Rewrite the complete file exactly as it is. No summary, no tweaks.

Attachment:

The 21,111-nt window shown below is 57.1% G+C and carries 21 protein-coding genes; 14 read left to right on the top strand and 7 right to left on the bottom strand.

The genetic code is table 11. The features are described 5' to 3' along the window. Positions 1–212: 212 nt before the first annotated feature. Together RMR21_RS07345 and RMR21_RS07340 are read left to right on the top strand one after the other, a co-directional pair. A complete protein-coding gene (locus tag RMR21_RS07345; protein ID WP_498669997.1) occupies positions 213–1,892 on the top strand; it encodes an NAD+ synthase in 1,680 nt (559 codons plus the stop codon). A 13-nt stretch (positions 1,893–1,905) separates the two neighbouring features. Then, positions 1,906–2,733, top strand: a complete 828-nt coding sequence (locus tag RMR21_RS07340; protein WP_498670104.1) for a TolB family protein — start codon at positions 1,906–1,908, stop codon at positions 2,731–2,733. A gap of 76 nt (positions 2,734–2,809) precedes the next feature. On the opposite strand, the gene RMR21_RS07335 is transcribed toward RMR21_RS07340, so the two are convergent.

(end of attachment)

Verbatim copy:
The 21,111-nt window shown below is 57.1% G+C and carries 21 protein-coding genes; 14 read left to right on the top strand and 7 right to left on the bottom strand.

The genetic code is table 11. The features are described 5' to 3' along the window. Positions 1–212: 212 nt before the first annotated feature. Together RMR21_RS07345 and RMR21_RS07340 are read left to right on the top strand one after the other, a co-directional pair. A complete protein-coding gene (locus tag RMR21_RS07345; protein ID WP_498669997.1) occupies positions 213–1,892 on the top strand; it encodes an NAD+ synthase in 1,680 nt (559 codons plus the stop codon). A 13-nt stretch (positions 1,893–1,905) separates the two neighbouring features. Then, positions 1,906–2,733, top strand: a complete 828-nt coding sequence (locus tag RMR21_RS07340; protein WP_498670104.1) for a TolB family protein — start codon at positions 1,906–1,908, stop codon at positions 2,731–2,733. A gap of 76 nt (positions 2,734–2,809) precedes the next feature. On the opposite strand, the gene RMR21_RS07335 is transcribed toward RMR21_RS07340, so the two are convergent.